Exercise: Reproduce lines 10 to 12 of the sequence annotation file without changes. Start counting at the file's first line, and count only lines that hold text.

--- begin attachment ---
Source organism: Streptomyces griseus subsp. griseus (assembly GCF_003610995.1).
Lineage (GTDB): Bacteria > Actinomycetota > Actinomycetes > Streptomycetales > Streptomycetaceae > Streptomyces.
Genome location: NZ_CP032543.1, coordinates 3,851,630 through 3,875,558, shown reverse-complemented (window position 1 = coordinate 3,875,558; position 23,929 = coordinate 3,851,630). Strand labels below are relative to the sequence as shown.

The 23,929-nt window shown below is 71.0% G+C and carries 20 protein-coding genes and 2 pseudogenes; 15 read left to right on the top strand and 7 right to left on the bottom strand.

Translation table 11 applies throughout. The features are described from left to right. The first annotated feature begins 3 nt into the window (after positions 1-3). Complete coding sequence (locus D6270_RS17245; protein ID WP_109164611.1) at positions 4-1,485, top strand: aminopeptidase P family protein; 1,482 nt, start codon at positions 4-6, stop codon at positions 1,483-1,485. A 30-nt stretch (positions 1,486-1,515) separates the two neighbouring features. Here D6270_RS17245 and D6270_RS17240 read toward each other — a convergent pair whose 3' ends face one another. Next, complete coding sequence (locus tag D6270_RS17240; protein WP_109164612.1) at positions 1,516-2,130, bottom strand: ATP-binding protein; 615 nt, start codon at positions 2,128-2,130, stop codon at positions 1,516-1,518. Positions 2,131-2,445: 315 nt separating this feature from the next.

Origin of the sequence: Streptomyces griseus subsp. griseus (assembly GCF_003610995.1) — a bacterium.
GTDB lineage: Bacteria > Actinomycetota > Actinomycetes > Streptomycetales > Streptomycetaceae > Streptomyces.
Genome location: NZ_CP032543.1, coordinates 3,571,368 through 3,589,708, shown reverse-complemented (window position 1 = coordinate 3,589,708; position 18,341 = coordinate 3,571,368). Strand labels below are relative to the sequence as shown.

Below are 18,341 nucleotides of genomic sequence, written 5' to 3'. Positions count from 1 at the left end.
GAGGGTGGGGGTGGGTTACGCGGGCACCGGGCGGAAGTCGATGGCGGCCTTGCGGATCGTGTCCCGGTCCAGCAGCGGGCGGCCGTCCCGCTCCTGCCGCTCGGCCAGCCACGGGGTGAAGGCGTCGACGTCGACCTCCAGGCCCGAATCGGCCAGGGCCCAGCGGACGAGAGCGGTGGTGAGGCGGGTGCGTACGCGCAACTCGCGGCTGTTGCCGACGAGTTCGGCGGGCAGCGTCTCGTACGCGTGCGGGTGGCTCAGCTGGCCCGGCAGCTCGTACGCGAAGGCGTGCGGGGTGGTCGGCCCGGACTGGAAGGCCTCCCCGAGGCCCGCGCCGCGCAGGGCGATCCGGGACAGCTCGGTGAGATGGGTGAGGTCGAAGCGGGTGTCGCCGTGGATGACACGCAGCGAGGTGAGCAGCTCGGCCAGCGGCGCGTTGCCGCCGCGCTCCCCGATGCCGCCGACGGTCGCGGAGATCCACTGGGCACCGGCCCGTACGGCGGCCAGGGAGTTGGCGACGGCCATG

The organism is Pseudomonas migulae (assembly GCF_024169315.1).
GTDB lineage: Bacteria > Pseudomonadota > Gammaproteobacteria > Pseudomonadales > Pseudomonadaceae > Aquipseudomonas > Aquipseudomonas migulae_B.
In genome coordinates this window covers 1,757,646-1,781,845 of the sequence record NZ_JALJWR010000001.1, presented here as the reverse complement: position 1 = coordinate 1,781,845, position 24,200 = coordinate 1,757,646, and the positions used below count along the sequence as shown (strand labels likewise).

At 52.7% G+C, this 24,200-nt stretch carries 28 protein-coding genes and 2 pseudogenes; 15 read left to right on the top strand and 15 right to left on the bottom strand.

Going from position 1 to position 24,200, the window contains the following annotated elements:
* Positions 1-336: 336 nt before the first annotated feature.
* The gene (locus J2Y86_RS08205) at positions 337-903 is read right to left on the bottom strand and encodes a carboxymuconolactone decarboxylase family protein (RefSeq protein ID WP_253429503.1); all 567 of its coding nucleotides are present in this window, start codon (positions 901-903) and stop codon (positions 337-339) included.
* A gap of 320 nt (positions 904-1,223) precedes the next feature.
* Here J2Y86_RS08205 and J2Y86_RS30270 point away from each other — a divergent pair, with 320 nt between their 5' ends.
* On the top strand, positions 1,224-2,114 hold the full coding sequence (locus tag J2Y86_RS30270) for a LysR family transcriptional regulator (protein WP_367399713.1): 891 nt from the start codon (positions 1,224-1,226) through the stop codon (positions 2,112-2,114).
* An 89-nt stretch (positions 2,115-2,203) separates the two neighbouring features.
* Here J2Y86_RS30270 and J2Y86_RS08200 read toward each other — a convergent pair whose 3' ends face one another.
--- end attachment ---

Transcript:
GAGGGTGGGGGTGGGTTACGCGGGCACCGGGCGGAAGTCGATGGCGGCCTTGCGGATCGTGTCCCGGTCCAGCAGCGGGCGGCCGTCCCGCTCCTGCCGCTCGGCCAGCCACGGGGTGAAGGCGTCGACGTCGACCTCCAGGCCCGAATCGGCCAGGGCCCAGCGGACGAGAGCGGTGGTGAGGCGGGTGCGTACGCGCAACTCGCGGCTGTTGCCGACGAGTTCGGCGGGCAGCGTCTCGTACGCGTGCGGGTGGCTCAGCTGGCCCGGCAGCTCGTACGCGAAGGCGTGCGGGGTGGTCGGCCCGGACTGGAAGGCCTCCCCGAGGCCCGCGCCGCGCAGGGCGATCCGGGACAGCTCGGTGAGATGGGTGAGGTCGAAGCGGGTGTCGCCGTGGATGACACGCAGCGAGGTGAGCAGCTCGGCCAGCGGCGCGTTGCCGCCGCGCTCCCCGATGCCGCCGACGGTCGCGGAGATCCACTGGGCACCGGCCCGTACGGCGGCCAGGGAGTTGGCGACGGCCATG

The organism is Pseudomonas migulae (assembly GCF_024169315.1).
GTDB lineage: Bacteria > Pseudomonadota > Gammaproteobacteria > Pseudomonadales > Pseudomonadaceae > Aquipseudomonas > Aquipseudomonas migulae_B.